China's ice-breaking Snow Dragon research vessel can reach the suspected debris of missing flight MH370 in two days, departing from its current port of Perth in Australia, Chinese officials said yesterday.
The ship was ready to join the search effort if Australia said it was worth investigating satellite images from a remote patch of the southern India Ocean.
Australian Prime Minister Tony Abbott yesterday said the objects spotted were the "best lead they have had so far".
China's Ministry of Transport and the Maritime Safety Administration had told the Xue Long, or Snow Dragon, to be on standby for the possible mission, according to a posting on the Sina Weibo account of the China Search and Rescue Centre.
It said the icebreaker would need about two days to sail the 2,500 kilometres to the site.
For the time being, only the Xue Long would be dispatched, as other Chinese ships already deployed in the effort in southern waters were too far away, and would need five days to make the trip.
Professor Wang Yanbin, who studied geophysics at the Chinese Academy of Geological Sciences and has participated in three Chinese expeditions to the Antarctica on board the Snow Dragon, said the vessel's hi-tech instruments could help locate or retrieve any wreckage submerged or floating on the water.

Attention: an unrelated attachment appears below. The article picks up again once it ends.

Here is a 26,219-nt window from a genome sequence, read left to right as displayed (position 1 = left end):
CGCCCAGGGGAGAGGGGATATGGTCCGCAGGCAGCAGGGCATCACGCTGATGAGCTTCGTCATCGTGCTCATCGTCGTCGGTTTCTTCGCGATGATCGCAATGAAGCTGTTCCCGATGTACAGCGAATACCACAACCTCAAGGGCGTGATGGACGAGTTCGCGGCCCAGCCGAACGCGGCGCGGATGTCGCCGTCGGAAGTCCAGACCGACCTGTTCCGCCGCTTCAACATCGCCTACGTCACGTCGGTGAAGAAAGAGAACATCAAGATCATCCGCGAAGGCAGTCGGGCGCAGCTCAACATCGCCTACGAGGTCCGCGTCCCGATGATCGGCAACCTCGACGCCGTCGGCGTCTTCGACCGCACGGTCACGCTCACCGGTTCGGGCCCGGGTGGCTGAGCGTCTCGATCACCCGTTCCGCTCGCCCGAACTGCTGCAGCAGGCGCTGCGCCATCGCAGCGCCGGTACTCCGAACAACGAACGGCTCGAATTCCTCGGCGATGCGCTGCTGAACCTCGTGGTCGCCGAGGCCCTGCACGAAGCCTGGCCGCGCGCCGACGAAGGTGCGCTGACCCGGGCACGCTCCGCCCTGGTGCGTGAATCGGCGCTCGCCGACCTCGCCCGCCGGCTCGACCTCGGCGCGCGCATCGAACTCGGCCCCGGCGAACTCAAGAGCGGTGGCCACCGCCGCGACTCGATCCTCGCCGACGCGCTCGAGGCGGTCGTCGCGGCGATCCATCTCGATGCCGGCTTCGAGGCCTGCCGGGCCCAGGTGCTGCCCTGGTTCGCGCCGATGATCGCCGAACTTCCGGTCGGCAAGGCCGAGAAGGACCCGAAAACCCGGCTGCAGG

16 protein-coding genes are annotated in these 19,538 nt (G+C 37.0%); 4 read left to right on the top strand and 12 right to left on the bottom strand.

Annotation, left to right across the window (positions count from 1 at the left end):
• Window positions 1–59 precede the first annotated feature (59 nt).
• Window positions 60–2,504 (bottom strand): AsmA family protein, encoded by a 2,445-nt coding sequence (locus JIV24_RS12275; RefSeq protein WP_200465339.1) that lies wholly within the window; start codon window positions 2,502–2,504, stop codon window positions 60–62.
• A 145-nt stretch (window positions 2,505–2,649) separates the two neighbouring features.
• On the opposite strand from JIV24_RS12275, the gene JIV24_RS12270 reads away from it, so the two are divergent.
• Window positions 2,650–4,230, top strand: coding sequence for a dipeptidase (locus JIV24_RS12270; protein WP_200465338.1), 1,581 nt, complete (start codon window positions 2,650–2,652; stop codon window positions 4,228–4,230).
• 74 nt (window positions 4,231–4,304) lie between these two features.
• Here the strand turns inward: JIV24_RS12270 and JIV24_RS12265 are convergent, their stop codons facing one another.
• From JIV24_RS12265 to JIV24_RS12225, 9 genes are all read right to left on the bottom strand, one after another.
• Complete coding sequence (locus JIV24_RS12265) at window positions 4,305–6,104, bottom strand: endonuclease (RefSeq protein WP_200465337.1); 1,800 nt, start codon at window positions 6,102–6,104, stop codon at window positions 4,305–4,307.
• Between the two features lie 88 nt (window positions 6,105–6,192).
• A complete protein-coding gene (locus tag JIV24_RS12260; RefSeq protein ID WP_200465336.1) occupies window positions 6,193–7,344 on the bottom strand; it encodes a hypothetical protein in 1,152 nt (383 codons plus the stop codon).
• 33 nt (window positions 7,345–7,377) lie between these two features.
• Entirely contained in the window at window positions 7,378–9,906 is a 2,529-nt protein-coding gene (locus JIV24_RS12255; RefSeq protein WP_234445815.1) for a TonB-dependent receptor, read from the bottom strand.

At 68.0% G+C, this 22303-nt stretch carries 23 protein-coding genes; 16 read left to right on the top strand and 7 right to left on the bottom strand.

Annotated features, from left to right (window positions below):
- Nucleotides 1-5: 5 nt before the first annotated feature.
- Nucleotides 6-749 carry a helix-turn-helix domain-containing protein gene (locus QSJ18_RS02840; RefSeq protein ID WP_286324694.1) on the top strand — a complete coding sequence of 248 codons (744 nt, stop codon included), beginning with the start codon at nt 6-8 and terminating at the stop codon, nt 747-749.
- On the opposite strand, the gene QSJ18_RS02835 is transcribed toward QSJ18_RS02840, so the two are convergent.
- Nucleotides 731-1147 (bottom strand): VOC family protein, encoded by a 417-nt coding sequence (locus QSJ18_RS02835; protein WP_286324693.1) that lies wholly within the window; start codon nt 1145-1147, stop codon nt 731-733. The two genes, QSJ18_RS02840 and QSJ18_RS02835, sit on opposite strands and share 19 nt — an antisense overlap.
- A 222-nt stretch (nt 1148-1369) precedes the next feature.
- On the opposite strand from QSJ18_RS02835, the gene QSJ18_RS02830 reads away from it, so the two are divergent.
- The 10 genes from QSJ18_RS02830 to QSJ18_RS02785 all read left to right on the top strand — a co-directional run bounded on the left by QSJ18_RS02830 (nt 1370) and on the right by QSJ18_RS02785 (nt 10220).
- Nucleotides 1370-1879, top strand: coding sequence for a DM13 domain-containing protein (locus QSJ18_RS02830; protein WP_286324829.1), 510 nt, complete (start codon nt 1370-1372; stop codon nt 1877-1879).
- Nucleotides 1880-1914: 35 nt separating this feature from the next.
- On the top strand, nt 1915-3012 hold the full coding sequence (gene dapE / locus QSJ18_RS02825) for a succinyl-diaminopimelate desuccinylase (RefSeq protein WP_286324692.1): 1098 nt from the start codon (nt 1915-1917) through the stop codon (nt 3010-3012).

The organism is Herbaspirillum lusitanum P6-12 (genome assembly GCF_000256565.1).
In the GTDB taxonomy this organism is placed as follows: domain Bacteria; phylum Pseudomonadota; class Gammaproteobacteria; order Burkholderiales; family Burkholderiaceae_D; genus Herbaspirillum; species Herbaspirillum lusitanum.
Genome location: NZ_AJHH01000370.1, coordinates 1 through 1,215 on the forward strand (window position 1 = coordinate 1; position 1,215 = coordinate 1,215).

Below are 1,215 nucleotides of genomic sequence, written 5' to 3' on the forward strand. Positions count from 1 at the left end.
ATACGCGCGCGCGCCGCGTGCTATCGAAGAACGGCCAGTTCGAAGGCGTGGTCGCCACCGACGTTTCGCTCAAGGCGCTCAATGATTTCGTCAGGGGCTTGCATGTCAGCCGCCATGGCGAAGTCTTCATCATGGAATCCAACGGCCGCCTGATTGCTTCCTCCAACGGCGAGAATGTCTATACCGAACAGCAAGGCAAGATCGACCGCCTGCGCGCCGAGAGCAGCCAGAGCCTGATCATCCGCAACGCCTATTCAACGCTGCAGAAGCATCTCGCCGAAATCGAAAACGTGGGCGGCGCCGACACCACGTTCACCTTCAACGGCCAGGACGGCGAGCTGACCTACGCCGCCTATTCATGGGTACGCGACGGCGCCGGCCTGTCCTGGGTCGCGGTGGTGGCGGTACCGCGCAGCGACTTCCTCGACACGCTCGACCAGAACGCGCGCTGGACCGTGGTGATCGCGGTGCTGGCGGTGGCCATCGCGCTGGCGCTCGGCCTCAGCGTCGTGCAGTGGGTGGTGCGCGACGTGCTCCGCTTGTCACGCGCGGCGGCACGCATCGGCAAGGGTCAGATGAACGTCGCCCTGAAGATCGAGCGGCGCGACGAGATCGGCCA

"The ship has two helicopters that can be deployed to scout for floating debris," he said.
"A former pilot of the helicopter just spoke with me on the phone about possibly using the Snow Dragon in the search. We can do it and we should do it."
Beijing-based naval expert Li Jie said China would not immediately send other ships or aircraft.
"It's too far away from China's territory. China so far will only ask for help from Australian authorities, because their aircraft need to fly just three hours to get there," Li said.
"If China sends its fastest missile destroyer, it would take at least one-and-a-half days."
Beijing was paying great attention to Australia's announcement about the possible finding, Foreign Ministry spokesman Hong Lei said at a regular press briefing yesterday.
He said China expected the Australian side to send vessels and airplanes as soon as possible to the site to investigate.
China's embassy in Australia had activated "emergency measures" upon news of the satellite imagery, a staff member at the embassy said, adding an emergency team had been set up by ambassador Ma Zhaoxu to ensure smooth communication with Australian authorities.
Malaysia Airlines flight MH370 en route from Kuala Lumpur to Beijing mysteriously disappeared in the early hours of March 8.
Of the 239 people on board the flight, 154 of the passengers were Chinese.
Additional reporting by Zhang Hong